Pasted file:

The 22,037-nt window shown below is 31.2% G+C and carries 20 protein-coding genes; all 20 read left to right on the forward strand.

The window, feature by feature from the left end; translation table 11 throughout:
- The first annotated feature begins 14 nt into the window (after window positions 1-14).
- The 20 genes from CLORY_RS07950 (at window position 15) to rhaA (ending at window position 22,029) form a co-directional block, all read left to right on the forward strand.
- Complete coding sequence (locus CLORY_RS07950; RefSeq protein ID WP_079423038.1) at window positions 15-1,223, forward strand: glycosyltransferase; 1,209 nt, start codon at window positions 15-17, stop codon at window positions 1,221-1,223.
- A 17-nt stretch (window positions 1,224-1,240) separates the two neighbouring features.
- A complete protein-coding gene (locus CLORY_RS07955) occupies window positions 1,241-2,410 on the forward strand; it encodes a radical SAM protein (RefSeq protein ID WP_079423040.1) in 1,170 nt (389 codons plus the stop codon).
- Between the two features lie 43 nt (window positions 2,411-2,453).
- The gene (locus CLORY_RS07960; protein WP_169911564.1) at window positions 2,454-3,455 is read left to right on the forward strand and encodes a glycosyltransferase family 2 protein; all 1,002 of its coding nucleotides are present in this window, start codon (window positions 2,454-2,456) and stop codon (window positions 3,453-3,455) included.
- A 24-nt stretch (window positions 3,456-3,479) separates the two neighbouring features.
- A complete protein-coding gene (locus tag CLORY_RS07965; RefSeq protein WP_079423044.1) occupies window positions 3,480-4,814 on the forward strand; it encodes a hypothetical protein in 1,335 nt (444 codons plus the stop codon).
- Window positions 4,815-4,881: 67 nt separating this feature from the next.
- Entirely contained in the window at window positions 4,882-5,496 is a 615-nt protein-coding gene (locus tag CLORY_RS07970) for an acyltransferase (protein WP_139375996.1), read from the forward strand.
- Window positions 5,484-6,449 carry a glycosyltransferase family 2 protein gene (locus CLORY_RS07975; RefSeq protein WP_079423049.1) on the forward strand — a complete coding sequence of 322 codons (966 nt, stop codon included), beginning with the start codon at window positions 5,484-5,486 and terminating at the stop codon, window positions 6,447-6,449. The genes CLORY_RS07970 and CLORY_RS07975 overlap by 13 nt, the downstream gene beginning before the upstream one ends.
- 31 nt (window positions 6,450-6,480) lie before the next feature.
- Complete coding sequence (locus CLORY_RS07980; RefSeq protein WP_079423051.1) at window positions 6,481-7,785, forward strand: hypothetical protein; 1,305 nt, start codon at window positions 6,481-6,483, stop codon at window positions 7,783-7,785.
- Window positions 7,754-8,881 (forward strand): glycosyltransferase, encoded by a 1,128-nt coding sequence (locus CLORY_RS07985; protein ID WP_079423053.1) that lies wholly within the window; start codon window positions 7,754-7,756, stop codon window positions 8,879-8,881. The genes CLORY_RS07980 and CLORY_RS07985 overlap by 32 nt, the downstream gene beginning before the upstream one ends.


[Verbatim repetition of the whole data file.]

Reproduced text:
The 22,037-nt window shown below is 31.2% G+C and carries 20 protein-coding genes; all 20 read left to right on the forward strand.

The window, feature by feature from the left end; translation table 11 throughout:
- The first annotated feature begins 14 nt into the window (after window positions 1-14).
- The 20 genes from CLORY_RS07950 (at window position 15) to rhaA (ending at window position 22,029) form a co-directional block, all read left to right on the forward strand.
- Complete coding sequence (locus CLORY_RS07950; RefSeq protein ID WP_079423038.1) at window positions 15-1,223, forward strand: glycosyltransferase; 1,209 nt, start codon at window positions 15-17, stop codon at window positions 1,221-1,223.
- A 17-nt stretch (window positions 1,224-1,240) separates the two neighbouring features.
- A complete protein-coding gene (locus CLORY_RS07955) occupies window positions 1,241-2,410 on the forward strand; it encodes a radical SAM protein (RefSeq protein ID WP_079423040.1) in 1,170 nt (389 codons plus the stop codon).
- Between the two features lie 43 nt (window positions 2,411-2,453).
- The gene (locus CLORY_RS07960; protein WP_169911564.1) at window positions 2,454-3,455 is read left to right on the forward strand and encodes a glycosyltransferase family 2 protein; all 1,002 of its coding nucleotides are present in this window, start codon (window positions 2,454-2,456) and stop codon (window positions 3,453-3,455) included.
- A 24-nt stretch (window positions 3,456-3,479) separates the two neighbouring features.
- A complete protein-coding gene (locus tag CLORY_RS07965; RefSeq protein WP_079423044.1) occupies window positions 3,480-4,814 on the forward strand; it encodes a hypothetical protein in 1,335 nt (444 codons plus the stop codon).
- Window positions 4,815-4,881: 67 nt separating this feature from the next.
- Entirely contained in the window at window positions 4,882-5,496 is a 615-nt protein-coding gene (locus tag CLORY_RS07970) for an acyltransferase (protein WP_139375996.1), read from the forward strand.
- Window positions 5,484-6,449 carry a glycosyltransferase family 2 protein gene (locus CLORY_RS07975; RefSeq protein WP_079423049.1) on the forward strand — a complete coding sequence of 322 codons (966 nt, stop codon included), beginning with the start codon at window positions 5,484-5,486 and terminating at the stop codon, window positions 6,447-6,449. The genes CLORY_RS07970 and CLORY_RS07975 overlap by 13 nt, the downstream gene beginning before the upstream one ends.
- 31 nt (window positions 6,450-6,480) lie before the next feature.
- Complete coding sequence (locus CLORY_RS07980; RefSeq protein WP_079423051.1) at window positions 6,481-7,785, forward strand: hypothetical protein; 1,305 nt, start codon at window positions 6,481-6,483, stop codon at window positions 7,783-7,785.
- Window positions 7,754-8,881 (forward strand): glycosyltransferase, encoded by a 1,128-nt coding sequence (locus CLORY_RS07985; protein ID WP_079423053.1) that lies wholly within the window; start codon window positions 7,754-7,756, stop codon window positions 8,879-8,881. The genes CLORY_RS07980 and CLORY_RS07985 overlap by 32 nt, the downstream gene beginning before the upstream one ends.